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12th IEEE Real-Time and Embedded Technology and Applications Symposium (RTAS'06) (2006)
San Jose, California
Apr. 4, 2006 to Apr. 7, 2006
ISBN: 0-7695-2516-4
pp: 37-48
Tian He , University of Minnesota
Pascal Vicaire , University of Virginia
Ting Yan , University of Virginia
Liqian Luo , University of Illinois, Urbana-Champaign
Lin Gu , Univerity of Virginia
Gang Zhou , University of Virginia
Radu Stoleru , University of Virginia
Qing Cao , University of Illinois, Urbana-Champaign
John A. Stankovic , University of Virginia
Tarek Abdelzaher , University of Illinois, Urbana-Champaign
Target tracking systems, consisting of thousands of low-cost sensor nodes, have been used in many application domains such as battlefield surveillance, wildlife monitoring and border security. These applications need to meet certain real-time constraints in response to transient events, such as fast-moving targets. While the real-time performance is a major concern in these applications, it should be compatible with other important system properties such as energy consumption and accuracy. Hence, it is desirable to have the ability to exploit the tradeoffs among them. This work presents the real-time design and analysis of VigilNet, a large-scale sensor network system which tracks, detects and classifies targets in a timely and energy efficient manner. Based on a deadline partition method and theoretical derivations of each sub-deadline, we are able to make guided engineering decisions to meet the end-to-end tracking deadline. To confirm our design and obtain an empirical understanding of these tradeoffs, we invest significant efforts to perform large-scale simulations with 10,000 nodes as well as a field test with 200 XSM motes, running VigilNet. The results from both analysis and evaluation can serve as general design guidelines to build similar real-time systems.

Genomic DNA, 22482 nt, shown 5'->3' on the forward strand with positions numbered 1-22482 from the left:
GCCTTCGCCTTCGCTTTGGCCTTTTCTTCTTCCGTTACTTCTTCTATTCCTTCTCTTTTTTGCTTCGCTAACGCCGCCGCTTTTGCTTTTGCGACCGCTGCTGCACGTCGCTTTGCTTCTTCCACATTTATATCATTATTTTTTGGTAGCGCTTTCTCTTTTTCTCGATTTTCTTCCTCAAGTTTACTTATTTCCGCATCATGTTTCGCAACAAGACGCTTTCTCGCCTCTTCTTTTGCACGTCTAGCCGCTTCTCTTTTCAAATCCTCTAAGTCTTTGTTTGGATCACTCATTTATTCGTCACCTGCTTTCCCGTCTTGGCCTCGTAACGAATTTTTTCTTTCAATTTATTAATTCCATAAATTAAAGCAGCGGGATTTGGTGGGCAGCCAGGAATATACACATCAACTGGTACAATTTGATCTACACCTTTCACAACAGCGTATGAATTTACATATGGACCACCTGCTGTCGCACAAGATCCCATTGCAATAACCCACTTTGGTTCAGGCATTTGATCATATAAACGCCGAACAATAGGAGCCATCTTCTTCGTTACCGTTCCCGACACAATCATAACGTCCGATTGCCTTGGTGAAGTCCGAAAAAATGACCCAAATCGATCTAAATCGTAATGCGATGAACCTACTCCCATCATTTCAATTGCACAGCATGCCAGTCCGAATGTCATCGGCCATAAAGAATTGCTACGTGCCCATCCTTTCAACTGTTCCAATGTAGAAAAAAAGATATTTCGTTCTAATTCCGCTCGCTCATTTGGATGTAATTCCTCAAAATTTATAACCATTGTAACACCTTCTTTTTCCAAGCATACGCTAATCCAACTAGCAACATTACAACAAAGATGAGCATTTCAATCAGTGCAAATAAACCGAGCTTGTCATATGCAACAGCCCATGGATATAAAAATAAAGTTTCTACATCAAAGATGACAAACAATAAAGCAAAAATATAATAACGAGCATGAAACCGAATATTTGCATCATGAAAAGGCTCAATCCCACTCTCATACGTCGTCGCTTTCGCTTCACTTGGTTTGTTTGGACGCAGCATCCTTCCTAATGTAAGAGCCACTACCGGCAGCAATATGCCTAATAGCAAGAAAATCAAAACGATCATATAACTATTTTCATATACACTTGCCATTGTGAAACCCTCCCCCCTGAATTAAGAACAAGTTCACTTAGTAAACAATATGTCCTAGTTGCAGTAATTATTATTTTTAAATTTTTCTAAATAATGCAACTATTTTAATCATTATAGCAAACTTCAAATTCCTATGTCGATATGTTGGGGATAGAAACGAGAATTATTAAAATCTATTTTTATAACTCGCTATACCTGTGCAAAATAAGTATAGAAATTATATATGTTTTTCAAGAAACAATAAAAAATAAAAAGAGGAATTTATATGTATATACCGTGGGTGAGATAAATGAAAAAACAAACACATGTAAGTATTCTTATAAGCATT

Q. Cao et al., "Achieving Real-Time Target Tracking UsingWireless Sensor Networks," 12th IEEE Real-Time and Embedded Technology and Applications Symposium (RTAS'06)(RTAS), San Jose, California, 2006, pp. 37-48.
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